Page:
DWP’s first inspector general leaves the company after seven months
- US News
- December 2, 2022
- No Comment
Los Angeles Mayor Eric Garcetti’s first inspector general for the Los Angeles Department of Water and Energy, who was hired after a massive contracts and legal scandal at the utility, is leaving the company after just seven months.
Sergio Perez is stepping down next week to join the LA City Controller’s office, Perez confirmed Thursday.
Garcetti’s office announced the creation of the inspector general position following the 2019 FBI raid on the utility. However, it took 2½ years to fill the job, with Garcetti employees blaming the pandemic for the delays.
After the FBI raid, two former DWP officials, including the general manager, are closing pleas and serving prison sentences for their roles in the systems. Two former attorneys who worked for the city are awaiting sentencing.
The entire scandal cost DWP at least $100 million, according to a preliminary estimate by the utility.
Perez said in an interview Thursday that the inspector general’s office’s first report, which looked at overtime at the utility’s security services department, will be released next month. He also described how he helped set up the office, which has so far not hired any new employees, but has reorganized existing areas.
“I’m proud of the impact I’ve had,” Perez said.
Perez earned an annual salary of $268,683 at DWP after joining the department in May. He has been tasked with auditing DWP programs and contracts; investigate complaints of fraud or abuse; refer misconduct to law enforcement; and be a liaison with other city departments.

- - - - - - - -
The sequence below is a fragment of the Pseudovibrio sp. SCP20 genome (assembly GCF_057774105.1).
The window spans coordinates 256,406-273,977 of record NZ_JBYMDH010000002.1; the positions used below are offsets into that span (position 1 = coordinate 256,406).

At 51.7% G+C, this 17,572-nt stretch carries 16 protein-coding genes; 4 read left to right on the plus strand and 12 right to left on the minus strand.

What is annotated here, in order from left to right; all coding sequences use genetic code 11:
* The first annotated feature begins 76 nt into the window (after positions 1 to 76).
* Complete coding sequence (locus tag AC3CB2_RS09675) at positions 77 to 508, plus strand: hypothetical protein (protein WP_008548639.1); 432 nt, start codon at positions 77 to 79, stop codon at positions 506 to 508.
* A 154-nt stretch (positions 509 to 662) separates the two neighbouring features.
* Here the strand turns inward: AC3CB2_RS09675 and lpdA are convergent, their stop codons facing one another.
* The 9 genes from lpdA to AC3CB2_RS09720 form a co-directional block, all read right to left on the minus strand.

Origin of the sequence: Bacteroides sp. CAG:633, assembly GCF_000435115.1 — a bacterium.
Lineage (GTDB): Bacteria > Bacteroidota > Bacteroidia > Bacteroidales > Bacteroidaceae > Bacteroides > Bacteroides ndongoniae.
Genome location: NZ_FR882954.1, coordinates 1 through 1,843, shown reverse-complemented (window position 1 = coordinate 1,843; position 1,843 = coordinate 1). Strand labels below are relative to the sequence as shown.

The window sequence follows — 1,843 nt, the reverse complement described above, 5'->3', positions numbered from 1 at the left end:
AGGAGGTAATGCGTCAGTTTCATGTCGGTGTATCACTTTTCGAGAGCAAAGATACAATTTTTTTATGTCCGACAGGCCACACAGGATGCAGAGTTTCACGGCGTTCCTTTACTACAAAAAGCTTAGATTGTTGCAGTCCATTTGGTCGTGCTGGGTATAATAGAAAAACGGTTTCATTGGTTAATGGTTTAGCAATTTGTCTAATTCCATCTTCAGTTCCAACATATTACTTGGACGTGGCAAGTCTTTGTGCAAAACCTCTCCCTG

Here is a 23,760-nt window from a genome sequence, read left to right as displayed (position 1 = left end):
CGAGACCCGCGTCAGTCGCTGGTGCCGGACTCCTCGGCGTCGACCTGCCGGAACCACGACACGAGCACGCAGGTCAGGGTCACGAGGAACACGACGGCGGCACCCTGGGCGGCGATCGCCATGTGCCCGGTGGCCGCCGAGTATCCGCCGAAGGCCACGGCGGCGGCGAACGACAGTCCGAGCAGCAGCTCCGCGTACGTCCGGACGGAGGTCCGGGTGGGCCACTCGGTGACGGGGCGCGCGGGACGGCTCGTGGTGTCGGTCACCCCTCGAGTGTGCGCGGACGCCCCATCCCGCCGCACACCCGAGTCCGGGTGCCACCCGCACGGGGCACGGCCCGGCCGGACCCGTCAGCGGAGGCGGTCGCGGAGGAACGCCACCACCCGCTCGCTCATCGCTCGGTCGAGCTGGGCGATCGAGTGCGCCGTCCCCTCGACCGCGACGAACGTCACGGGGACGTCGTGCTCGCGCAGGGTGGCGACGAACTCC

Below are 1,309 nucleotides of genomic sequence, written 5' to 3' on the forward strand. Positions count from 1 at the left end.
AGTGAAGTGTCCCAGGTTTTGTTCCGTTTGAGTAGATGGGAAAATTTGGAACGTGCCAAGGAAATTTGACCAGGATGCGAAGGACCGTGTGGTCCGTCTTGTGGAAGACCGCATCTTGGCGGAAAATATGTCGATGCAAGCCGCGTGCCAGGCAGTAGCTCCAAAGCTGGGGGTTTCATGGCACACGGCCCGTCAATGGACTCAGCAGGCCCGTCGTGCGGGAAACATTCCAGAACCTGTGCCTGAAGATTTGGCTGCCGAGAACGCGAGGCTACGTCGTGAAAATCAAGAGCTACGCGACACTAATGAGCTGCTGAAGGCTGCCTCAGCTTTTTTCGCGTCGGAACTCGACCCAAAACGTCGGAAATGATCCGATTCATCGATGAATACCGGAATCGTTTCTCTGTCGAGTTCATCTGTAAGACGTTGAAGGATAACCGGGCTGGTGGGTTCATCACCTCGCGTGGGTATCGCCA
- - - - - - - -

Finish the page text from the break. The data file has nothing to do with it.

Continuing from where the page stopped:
At an October meeting at the Board of Water and Power commissioners, Perez described a flawed complaints system where DWP fraud and waste complaints received at the city controller’s office — which operates a fraud hotline — are returned from the controller’s office be referred to the Inspector’s Office to examine DWP rather than being examined by a neutral party.
A former city control worker also complained to The Times in 2019 about how this system allowed DWP officials to cover up grievances.
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Perez’s salary at the city controller’s office will be $252,627, plus an unspecified bonus, said Jane Nguyen, who will serve as chief of staff to city controller-designate Kenneth Mejia. His title will be Head of Accountability and Oversight.
Perez, who supported Mejia, said he would join the Controller’s office because he aspires to make “the greatest impact for the greatest good.”
Before joining DWP, Perez served as Executive Director of the Orange County Law Enforcement Agency. He also previously served as the enforcement director for the Los Angeles Ethics Committee, which investigates city campaign funding and violations of the lobbying law.
Mejia’s office also announced this week that Rick Cole, a former Santa Monica city manager and former Garcetti budget adviser, will join the controller’s office as chief deputy controller.
Garcetti spokesman Harrison Wollman said the mayor expects the DWP to fill the new position of inspector general “quickly” so that the “office can continue and expedite the important work already begun.”